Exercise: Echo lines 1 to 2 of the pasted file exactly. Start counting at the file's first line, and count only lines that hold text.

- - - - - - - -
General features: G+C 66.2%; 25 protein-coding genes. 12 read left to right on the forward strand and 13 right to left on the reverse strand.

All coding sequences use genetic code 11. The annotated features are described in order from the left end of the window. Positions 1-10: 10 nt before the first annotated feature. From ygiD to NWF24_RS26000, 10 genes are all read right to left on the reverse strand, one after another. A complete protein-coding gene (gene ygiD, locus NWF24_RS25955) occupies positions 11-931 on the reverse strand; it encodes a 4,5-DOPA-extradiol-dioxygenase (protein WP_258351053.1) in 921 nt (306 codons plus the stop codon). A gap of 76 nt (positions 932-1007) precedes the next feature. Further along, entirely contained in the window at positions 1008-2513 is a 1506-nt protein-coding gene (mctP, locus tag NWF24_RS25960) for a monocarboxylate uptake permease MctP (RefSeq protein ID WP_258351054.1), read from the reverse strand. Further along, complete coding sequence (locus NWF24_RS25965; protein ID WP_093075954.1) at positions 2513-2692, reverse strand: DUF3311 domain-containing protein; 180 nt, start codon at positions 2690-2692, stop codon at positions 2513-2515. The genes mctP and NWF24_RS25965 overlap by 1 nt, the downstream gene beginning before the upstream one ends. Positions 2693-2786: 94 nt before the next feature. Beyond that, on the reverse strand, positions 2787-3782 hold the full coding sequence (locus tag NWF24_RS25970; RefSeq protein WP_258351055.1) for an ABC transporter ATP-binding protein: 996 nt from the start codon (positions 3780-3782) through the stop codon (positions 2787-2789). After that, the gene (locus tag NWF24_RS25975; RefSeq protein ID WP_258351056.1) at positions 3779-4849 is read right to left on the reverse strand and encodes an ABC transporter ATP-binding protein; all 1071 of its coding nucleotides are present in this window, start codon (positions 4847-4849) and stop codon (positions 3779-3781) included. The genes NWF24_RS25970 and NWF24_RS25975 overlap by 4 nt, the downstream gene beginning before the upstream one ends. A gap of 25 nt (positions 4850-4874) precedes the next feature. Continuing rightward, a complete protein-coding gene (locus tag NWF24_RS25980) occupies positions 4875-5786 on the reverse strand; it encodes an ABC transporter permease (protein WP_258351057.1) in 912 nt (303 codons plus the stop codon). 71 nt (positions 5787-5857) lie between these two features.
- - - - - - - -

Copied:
General features: G+C 66.2%; 25 protein-coding genes. 12 read left to right on the forward strand and 13 right to left on the reverse strand.

All coding sequences use genetic code 11. The annotated features are described in order from the left end of the window. Positions 1-10: 10 nt before the first annotated feature. From ygiD to NWF24_RS26000, 10 genes are all read right to left on the reverse strand, one after another. A complete protein-coding gene (gene ygiD, locus NWF24_RS25955) occupies positions 11-931 on the reverse strand; it encodes a 4,5-DOPA-extradiol-dioxygenase (protein WP_258351053.1) in 921 nt (306 codons plus the stop codon). A gap of 76 nt (positions 932-1007) precedes the next feature. Further along, entirely contained in the window at positions 1008-2513 is a 1506-nt protein-coding gene (mctP, locus tag NWF24_RS25960) for a monocarboxylate uptake permease MctP (RefSeq protein ID WP_258351054.1), read from the reverse strand. Further along, complete coding sequence (locus NWF24_RS25965; protein ID WP_093075954.1) at positions 2513-2692, reverse strand: DUF3311 domain-containing protein; 180 nt, start codon at positions 2690-2692, stop codon at positions 2513-2515. The genes mctP and NWF24_RS25965 overlap by 1 nt, the downstream gene beginning before the upstream one ends. Positions 2693-2786: 94 nt before the next feature. Beyond that, on the reverse strand, positions 2787-3782 hold the full coding sequence (locus tag NWF24_RS25970; RefSeq protein WP_258351055.1) for an ABC transporter ATP-binding protein: 996 nt from the start codon (positions 3780-3782) through the stop codon (positions 2787-2789). After that, the gene (locus tag NWF24_RS25975; RefSeq protein ID WP_258351056.1) at positions 3779-4849 is read right to left on the reverse strand and encodes an ABC transporter ATP-binding protein; all 1071 of its coding nucleotides are present in this window, start codon (positions 4847-4849) and stop codon (positions 3779-3781) included. The genes NWF24_RS25970 and NWF24_RS25975 overlap by 4 nt, the downstream gene beginning before the upstream one ends. A gap of 25 nt (positions 4850-4874) precedes the next feature. Continuing rightward, a complete protein-coding gene (locus tag NWF24_RS25980) occupies positions 4875-5786 on the reverse strand; it encodes an ABC transporter permease (protein WP_258351057.1) in 912 nt (303 codons plus the stop codon). 71 nt (positions 5787-5857) lie between these two features.